“I have to admit that as a designer I was initially a bit skeptical toward the boat choice: it is very advanced, to be able to balance that big mono hull on the foils, it is a hell of a balance act. But now I am incredibly impressed at how far they have come and how they have managed to achieve stable flight and reach ‘decent’ speeds.”  

The boat used is called the AC75 and has an upwind speed of close to 40 knots. 

“The only negative thing is that we have yet to see many close matches, and there are often large distances between the boats and not much match racing. But it will be very interesting to see what happens when two teams who have really mastered the boat meet. I am very impressed by the Italians who look stable and have had and impressive development curve – so hopefully we can expect to even teams and tighter racing in the finals.” 

“I was thinking a lot about how much smoother everything looked on Luna Rossa compared to INEOS, especially in the maneuvers. Their grinders looked like they were positioned a lot further down so that the aerodynamics was a lot better than on the British boat, who also had a different pedestal system which looked more inefficient. They were fairly even down wind, but the Italians had a clear edge upwind.”

There are many who think that the America’s Cup is primarily a design competition.  “It is incredibly exciting to see the interplay between aero- and hydrodynamics and to study what we call the end plate effect, and how that has shaped the design of the sail and deck. And it is equally interesting to study the underwater bodies that are also designed to optimize aerodynamics and create lift.”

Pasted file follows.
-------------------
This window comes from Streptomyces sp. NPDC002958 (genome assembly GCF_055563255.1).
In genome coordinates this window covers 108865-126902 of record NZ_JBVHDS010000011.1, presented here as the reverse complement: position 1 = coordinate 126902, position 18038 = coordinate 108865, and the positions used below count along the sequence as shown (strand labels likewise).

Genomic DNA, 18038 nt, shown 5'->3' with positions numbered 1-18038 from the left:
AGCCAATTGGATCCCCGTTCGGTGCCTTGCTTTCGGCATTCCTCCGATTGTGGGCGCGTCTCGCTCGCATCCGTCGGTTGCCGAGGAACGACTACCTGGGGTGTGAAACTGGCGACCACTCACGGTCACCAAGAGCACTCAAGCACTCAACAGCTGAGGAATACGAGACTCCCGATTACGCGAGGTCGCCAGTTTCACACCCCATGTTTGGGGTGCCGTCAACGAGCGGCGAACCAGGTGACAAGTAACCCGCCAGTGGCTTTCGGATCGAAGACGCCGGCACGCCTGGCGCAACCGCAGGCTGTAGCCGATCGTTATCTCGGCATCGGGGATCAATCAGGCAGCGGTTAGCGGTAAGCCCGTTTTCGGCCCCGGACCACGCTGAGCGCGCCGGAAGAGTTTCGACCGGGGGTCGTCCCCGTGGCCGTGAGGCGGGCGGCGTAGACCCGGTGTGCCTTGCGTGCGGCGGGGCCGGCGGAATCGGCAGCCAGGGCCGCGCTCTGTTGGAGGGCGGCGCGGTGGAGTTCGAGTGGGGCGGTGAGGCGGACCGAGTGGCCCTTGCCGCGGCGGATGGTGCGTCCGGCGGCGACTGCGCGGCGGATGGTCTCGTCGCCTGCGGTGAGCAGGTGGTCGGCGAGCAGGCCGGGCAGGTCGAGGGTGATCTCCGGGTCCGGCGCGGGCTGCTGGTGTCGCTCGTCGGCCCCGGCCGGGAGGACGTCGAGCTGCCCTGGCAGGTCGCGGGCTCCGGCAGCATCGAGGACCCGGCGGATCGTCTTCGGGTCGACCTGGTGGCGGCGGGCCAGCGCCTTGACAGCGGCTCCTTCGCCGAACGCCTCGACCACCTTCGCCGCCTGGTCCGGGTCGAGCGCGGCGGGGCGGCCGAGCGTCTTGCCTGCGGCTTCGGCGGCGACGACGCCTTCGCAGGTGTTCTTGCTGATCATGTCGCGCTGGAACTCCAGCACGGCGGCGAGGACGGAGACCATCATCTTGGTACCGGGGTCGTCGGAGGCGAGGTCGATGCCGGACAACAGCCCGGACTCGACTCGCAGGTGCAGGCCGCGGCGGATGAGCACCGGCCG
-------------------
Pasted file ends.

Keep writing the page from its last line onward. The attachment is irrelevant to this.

“The TV production is amazing with the numbers and the information you get as a spectator. Of course it would have been cool to see it live and up close from a chase boat, if not to get a sense of the speed.” 

On the question if he has a favorite, Pelle gives a very diplomatic answer: “I actually think they are pretty even, but I think it would be better for the competition if the Italians could bring the Cup back to Europe – I think it would increase the interest for the competition at large. I am also incredibly curious to see what kind of boat they would choose, I think they would be more conservative, so that we can get back to the close racing we are used to. Even if that is what is so cool about these boats, that they are so very extreme and the impressive speeds which they can reach.”

The boats have already written themselves into the history books, never before have we seen foiling mono hulls. But, on the question of which design moments have stayed with him, Pelle answers: “1983 the Australians had a very innovative keel, you could see that they had thought out of the box. And I remember that I then and there regretted us not having a broader range of competence in our design team, aerodynamic engineers and lads with other types of competence – if nothing else than to have as a sounding board. But it’s easy to say looking back.”

“I have a hard time imagining that we will see any design elements from the AC75 trickle down to main stream boats, they are not very practical, but a return to more conservative boats would probably change that”